If enough of those districts switch to Democrats, the Republican party could lose its super majority in the Legislature, meaning Republicans would be unable to override gubernatorial vetoes on a party-line vote, The St. Louis Post-Dispatch reported .
Strategists for both parties say views on President Donald Trump and other GOP priorities are mixed in the suburbs.
“It’s a tough environment” for Republicans, said incoming House Speaker Elijah Haahr, R-Springfield, who suggested voters in suburban St. Louis and Kansas City — and perhaps around Columbia and Springfield — might want to punish Trump’s party.
Democrats must net two seats in the Senate and eight seats in the House to take Republicans below a veto-proof majority.
A handful of suburban districts are “looking more dicey for us, and we’re having to pay a little more attention to those,” said Casey Wheat, executive director of the Republican House committee.
Democrats are emphasizing to voters that state Republicans cut specialty care for some Medicaid recipients, eliminated the state’s pharmacy assistance program and passed “right to work” legislation that was overwhelmingly rejected by Missouri voters in August. They also say funding for education and Medicaid should be increased, and questioned how the state would provide services during an economic recession.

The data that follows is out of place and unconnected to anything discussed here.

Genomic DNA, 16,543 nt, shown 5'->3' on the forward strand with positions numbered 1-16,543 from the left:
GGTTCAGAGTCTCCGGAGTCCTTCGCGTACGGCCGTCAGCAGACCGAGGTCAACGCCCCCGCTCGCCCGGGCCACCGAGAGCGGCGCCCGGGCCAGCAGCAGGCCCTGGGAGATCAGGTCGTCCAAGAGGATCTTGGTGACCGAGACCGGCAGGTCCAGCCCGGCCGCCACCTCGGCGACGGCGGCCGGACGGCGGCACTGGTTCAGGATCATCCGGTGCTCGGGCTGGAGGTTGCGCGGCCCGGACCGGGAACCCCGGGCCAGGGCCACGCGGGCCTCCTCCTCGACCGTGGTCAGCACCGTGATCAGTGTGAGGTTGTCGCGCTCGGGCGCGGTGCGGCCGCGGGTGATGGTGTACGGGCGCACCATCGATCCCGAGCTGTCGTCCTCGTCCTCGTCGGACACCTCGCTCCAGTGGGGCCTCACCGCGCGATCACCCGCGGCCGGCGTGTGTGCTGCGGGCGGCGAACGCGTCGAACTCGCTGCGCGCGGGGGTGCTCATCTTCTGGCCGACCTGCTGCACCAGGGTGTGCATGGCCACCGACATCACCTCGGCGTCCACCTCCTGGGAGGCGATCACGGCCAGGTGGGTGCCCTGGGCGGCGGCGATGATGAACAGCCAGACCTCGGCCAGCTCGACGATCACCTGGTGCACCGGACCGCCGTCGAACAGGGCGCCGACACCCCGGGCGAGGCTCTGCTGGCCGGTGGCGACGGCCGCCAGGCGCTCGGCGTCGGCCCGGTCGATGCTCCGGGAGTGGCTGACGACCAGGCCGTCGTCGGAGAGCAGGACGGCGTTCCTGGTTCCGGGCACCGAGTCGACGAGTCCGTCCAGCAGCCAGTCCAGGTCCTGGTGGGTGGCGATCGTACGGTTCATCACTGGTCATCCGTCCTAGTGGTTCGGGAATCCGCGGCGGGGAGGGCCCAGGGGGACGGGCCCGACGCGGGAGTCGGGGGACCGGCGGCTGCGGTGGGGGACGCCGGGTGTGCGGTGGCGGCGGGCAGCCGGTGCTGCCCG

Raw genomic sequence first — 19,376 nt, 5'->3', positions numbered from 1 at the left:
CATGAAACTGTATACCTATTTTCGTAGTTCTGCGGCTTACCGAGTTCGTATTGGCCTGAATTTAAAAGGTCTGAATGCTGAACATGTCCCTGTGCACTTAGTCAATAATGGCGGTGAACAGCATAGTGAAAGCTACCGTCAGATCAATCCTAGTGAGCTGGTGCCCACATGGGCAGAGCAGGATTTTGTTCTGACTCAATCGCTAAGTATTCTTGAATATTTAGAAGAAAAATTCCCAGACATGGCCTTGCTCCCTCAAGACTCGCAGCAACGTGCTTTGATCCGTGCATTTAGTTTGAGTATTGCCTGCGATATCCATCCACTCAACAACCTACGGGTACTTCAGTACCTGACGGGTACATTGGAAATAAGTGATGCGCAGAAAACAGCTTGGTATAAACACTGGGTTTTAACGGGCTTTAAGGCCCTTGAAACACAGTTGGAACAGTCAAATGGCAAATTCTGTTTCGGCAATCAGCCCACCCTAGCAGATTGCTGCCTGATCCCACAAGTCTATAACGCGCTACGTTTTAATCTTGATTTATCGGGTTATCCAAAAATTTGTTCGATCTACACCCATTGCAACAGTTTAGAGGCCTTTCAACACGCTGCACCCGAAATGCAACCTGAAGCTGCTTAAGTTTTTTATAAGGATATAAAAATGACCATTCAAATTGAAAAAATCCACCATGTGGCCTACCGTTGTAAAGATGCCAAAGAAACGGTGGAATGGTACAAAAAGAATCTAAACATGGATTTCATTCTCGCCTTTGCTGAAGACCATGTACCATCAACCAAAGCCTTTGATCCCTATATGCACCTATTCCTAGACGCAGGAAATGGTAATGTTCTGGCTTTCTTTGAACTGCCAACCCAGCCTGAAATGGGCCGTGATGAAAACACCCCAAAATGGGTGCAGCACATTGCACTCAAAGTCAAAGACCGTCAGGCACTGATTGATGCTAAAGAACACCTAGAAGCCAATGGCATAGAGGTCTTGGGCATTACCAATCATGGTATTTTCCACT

Rep. Shamed Dogan, a Republican from Ballwin, said Republicans have kept promises made in 2016 to cut taxes and regulations, to defend the Second Amendment and to implement new abortion restrictions.
The Democrats’ objective for this year is to flip a few seats in preparation for the 2020 election, said Rep. Crystal Quade, a Democrat from Springfield.
“I would be ecstatic if we pick up (a net) three, four, five seats,” said Quade, who works with the Democrats’ House Victory Committee. “We are really focused on 2020 and building an infrastructure.”
The Republicans have raised far more money for legislative elections than the Democrats. As of Sept. 30, the House Republican Campaign Committee had raised $3.1 million compared to the House Democrats’ $379,146.